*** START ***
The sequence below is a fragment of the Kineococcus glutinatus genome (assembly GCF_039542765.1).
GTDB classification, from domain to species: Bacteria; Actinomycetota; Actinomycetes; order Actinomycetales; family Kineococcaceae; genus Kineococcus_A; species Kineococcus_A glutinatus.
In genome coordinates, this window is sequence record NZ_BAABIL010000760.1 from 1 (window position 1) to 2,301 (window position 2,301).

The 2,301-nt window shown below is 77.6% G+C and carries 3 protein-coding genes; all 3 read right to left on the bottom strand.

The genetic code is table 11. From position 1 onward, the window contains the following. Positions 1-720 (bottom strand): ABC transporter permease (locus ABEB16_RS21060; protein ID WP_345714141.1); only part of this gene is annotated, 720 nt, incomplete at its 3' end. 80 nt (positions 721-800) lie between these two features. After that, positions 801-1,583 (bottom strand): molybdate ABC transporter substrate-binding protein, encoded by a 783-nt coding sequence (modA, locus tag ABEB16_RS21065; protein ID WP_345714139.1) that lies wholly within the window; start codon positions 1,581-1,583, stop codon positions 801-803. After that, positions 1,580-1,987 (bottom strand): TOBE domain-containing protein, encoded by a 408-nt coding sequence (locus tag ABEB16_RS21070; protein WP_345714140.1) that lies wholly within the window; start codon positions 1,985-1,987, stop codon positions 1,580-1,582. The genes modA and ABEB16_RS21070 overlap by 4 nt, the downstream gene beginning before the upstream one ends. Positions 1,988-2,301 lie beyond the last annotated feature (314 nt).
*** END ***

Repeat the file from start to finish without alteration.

The sequence below is a fragment of the Kineococcus glutinatus genome (assembly GCF_039542765.1).
GTDB classification, from domain to species: Bacteria; Actinomycetota; Actinomycetes; order Actinomycetales; family Kineococcaceae; genus Kineococcus_A; species Kineococcus_A glutinatus.
In genome coordinates, this window is sequence record NZ_BAABIL010000760.1 from 1 (window position 1) to 2,301 (window position 2,301).

The 2,301-nt window shown below is 77.6% G+C and carries 3 protein-coding genes; all 3 read right to left on the bottom strand.

The genetic code is table 11. From position 1 onward, the window contains the following. Positions 1-720 (bottom strand): ABC transporter permease (locus ABEB16_RS21060; protein ID WP_345714141.1); only part of this gene is annotated, 720 nt, incomplete at its 3' end. 80 nt (positions 721-800) lie between these two features. After that, positions 801-1,583 (bottom strand): molybdate ABC transporter substrate-binding protein, encoded by a 783-nt coding sequence (modA, locus tag ABEB16_RS21065; protein ID WP_345714139.1) that lies wholly within the window; start codon positions 1,581-1,583, stop codon positions 801-803. After that, positions 1,580-1,987 (bottom strand): TOBE domain-containing protein, encoded by a 408-nt coding sequence (locus tag ABEB16_RS21070; protein WP_345714140.1) that lies wholly within the window; start codon positions 1,985-1,987, stop codon positions 1,580-1,582. The genes modA and ABEB16_RS21070 overlap by 4 nt, the downstream gene beginning before the upstream one ends. Positions 1,988-2,301 lie beyond the last annotated feature (314 nt).